“In principle, if Spain was acting according to European law they should have withdrawn my arrest warrant.

READ MORE: Catalan independence referendum leaders get time out of prison

“But they have a very peculiar way of looking at immunity – they have requested the [European] parliament to remove my immunity but they have not acted in a way consistent with that request because if they think my immunity should be removed then they should … remove the European arrest warrant which they haven’t done, so it’s a bit paradoxical.

“There is no reason to think that I won’t be treated with impartiality, according to Scots law.

“It’s not really appropriate for me to comment on that but I do have trust in the system.”

Over the past week we have seen jailed former speaker of the Catalan parliament, Carme Forcadell, and ex-minister Dolors Bassa, allowed to leave prison for a few hours to look after elderly relatives, after others, including Omnium Cultural leader Jordi Cuixart and ex-minister Joaquim Forn, were given the same temporary freedom to work outside jail.

Ponsati says this is a normal benefit and is not special treatment: “They’ve been in prison for a long, long time, well before their trial and they’ve already served the necessary quarter of their sentence, after which they have the possibility of being allowed eight hours a day for a number of days per week.”

The National: Jordi Cuixart, president of the Catalan Omnium Cultural organization, left, and Jordi Sanchez, president of the Catalan National AssemblyJordi Cuixart, president of the Catalan Omnium Cultural organization, left, and Jordi Sanchez, president of the Catalan National Assembly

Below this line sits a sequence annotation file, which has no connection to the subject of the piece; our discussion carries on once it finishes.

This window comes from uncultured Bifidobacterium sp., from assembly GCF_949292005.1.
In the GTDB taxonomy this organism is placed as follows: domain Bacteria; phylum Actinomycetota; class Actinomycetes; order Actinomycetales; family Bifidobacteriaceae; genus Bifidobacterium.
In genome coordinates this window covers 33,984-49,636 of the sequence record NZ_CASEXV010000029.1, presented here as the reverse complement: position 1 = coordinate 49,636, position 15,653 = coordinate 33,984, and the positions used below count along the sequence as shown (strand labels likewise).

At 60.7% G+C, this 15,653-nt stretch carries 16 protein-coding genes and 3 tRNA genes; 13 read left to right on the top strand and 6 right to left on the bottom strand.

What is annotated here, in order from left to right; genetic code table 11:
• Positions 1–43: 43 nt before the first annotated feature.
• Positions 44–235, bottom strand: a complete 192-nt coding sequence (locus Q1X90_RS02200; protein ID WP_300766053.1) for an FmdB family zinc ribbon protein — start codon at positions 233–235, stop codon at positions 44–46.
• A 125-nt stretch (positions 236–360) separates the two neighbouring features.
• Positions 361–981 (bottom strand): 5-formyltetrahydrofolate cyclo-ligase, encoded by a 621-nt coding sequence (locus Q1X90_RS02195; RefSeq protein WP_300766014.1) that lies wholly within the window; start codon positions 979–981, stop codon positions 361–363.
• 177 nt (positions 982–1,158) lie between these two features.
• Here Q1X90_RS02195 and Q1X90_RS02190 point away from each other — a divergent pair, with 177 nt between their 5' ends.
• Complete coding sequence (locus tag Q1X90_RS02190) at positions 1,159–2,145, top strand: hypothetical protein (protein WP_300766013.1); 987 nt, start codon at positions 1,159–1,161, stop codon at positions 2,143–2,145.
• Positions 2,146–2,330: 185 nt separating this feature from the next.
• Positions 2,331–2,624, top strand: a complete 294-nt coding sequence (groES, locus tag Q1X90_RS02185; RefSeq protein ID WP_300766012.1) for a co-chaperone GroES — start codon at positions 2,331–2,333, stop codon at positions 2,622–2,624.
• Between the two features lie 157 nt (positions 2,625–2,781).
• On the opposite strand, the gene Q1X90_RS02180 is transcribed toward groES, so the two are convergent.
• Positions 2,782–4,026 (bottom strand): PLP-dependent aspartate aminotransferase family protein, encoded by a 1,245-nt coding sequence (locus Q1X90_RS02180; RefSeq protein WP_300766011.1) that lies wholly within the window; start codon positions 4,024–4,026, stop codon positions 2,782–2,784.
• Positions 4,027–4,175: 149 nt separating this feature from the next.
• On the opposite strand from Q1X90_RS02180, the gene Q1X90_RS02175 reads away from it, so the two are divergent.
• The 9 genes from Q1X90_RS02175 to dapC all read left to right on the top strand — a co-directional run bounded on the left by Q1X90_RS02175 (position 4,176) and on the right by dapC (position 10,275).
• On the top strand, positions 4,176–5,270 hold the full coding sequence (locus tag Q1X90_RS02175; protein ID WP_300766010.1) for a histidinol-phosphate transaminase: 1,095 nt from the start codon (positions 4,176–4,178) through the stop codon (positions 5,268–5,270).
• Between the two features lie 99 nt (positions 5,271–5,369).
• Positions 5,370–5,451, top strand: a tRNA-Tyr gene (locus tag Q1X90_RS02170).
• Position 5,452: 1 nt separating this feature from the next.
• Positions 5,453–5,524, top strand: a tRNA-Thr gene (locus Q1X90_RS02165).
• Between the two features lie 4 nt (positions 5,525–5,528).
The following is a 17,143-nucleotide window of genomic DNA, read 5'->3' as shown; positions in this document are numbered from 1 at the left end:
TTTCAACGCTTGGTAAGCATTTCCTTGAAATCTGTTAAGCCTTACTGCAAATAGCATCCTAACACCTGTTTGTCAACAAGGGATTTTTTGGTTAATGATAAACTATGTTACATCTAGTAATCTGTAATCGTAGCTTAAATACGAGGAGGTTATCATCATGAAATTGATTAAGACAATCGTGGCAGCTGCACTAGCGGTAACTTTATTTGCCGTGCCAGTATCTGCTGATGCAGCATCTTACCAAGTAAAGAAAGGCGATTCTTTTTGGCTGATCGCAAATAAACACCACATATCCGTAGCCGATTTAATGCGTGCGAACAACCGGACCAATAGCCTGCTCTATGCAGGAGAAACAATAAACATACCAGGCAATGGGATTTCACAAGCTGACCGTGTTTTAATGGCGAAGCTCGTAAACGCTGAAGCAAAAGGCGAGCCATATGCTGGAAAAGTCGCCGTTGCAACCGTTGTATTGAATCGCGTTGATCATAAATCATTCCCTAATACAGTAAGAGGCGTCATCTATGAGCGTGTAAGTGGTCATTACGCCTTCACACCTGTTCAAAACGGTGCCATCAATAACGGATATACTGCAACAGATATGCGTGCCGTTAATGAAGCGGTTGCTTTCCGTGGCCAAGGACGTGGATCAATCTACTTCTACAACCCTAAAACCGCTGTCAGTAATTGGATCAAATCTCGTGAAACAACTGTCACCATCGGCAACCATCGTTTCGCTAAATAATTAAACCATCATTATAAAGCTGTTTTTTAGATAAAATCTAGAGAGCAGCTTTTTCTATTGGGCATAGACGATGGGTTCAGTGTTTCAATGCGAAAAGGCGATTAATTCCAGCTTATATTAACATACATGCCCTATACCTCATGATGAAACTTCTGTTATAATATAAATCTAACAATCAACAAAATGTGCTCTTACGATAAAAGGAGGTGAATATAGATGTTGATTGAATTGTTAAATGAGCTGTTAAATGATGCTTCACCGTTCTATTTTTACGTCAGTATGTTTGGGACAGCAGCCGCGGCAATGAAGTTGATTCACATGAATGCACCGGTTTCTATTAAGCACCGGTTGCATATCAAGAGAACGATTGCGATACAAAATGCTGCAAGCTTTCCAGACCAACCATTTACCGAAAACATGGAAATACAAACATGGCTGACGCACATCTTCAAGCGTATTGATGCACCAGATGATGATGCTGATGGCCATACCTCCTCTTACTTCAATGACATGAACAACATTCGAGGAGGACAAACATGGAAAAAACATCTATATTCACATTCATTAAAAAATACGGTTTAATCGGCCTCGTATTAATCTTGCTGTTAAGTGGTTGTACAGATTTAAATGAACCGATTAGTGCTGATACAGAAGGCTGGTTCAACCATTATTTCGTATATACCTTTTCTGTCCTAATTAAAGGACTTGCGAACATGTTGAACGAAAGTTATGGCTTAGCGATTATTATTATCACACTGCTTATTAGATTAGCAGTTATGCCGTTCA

The week also saw Omnium calling on European citizens to contact their leaders – including Nicola Sturgeon – to put pressure on Spain for an amnesty and the prisoners’ release, which Ponsati says might help eventually: “It’s one of many things that may have an impact.

READ MORE: Catalan police hero could face 11 years in jail for 'rebellion'

“We’re in a stalemate and it’s something European public opinion might have an influence on and that would certainly help, but it’s also something that needs to be resolved inside Catalonia with the mobilisation of Catalans and the actions of the Catalan institutions.

“It’s certainly not a problem that will be resolved for us, we need to keep up our fight. The fact that it’s difficult should not be a reason to discourage us.”

Ponsati added that her introduction to the European parliament, as the only MEP from Britain, had caused some confusion: “To be honest it was a bit perplexing to civil servants in the parliament who were looking at my file, at my address – they were a bit puzzled.

“I just find it a sorry state of affairs that we no longer have British MEPs and I’m hoping it is only temporary … but of course that’s up to the Scottish people. As far as I’m concerned we would welcome them back. I think it’s a big loss to the European project that the British people are not participating.”